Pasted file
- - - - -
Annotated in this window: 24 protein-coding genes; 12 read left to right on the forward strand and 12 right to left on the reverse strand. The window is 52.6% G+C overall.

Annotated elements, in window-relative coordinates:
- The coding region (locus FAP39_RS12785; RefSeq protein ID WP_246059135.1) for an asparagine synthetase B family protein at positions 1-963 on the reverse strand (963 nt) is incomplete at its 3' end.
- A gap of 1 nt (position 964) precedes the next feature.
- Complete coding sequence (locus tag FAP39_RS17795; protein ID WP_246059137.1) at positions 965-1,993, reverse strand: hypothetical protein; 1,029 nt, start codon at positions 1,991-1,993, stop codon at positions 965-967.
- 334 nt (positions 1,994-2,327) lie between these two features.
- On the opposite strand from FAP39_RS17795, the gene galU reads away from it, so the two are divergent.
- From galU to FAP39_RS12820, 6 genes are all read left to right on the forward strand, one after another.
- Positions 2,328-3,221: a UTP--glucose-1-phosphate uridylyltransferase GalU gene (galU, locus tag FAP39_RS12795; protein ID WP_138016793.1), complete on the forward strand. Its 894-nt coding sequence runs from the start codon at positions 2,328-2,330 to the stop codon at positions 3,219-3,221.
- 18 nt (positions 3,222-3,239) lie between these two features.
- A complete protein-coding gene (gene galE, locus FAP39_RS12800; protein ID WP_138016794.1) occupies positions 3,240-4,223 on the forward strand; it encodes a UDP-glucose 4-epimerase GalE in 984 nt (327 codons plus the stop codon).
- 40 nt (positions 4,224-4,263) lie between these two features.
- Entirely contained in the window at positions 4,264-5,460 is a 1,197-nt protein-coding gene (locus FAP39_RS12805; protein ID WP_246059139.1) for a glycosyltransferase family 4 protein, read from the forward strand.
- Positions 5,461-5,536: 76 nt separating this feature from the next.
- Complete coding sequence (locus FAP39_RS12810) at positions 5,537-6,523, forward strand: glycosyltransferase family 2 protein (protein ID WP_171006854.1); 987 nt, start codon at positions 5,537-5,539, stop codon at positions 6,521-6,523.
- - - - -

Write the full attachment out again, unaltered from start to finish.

Annotated in this window: 24 protein-coding genes; 12 read left to right on the forward strand and 12 right to left on the reverse strand. The window is 52.6% G+C overall.

Annotated elements, in window-relative coordinates:
- The coding region (locus FAP39_RS12785; RefSeq protein ID WP_246059135.1) for an asparagine synthetase B family protein at positions 1-963 on the reverse strand (963 nt) is incomplete at its 3' end.
- A gap of 1 nt (position 964) precedes the next feature.
- Complete coding sequence (locus tag FAP39_RS17795; protein ID WP_246059137.1) at positions 965-1,993, reverse strand: hypothetical protein; 1,029 nt, start codon at positions 1,991-1,993, stop codon at positions 965-967.
- 334 nt (positions 1,994-2,327) lie between these two features.
- On the opposite strand from FAP39_RS17795, the gene galU reads away from it, so the two are divergent.
- From galU to FAP39_RS12820, 6 genes are all read left to right on the forward strand, one after another.
- Positions 2,328-3,221: a UTP--glucose-1-phosphate uridylyltransferase GalU gene (galU, locus tag FAP39_RS12795; protein ID WP_138016793.1), complete on the forward strand. Its 894-nt coding sequence runs from the start codon at positions 2,328-2,330 to the stop codon at positions 3,219-3,221.
- 18 nt (positions 3,222-3,239) lie between these two features.
- A complete protein-coding gene (gene galE, locus FAP39_RS12800; protein ID WP_138016794.1) occupies positions 3,240-4,223 on the forward strand; it encodes a UDP-glucose 4-epimerase GalE in 984 nt (327 codons plus the stop codon).
- 40 nt (positions 4,224-4,263) lie between these two features.
- Entirely contained in the window at positions 4,264-5,460 is a 1,197-nt protein-coding gene (locus FAP39_RS12805; protein ID WP_246059139.1) for a glycosyltransferase family 4 protein, read from the forward strand.
- Positions 5,461-5,536: 76 nt separating this feature from the next.
- Complete coding sequence (locus FAP39_RS12810) at positions 5,537-6,523, forward strand: glycosyltransferase family 2 protein (protein ID WP_171006854.1); 987 nt, start codon at positions 5,537-5,539, stop codon at positions 6,521-6,523.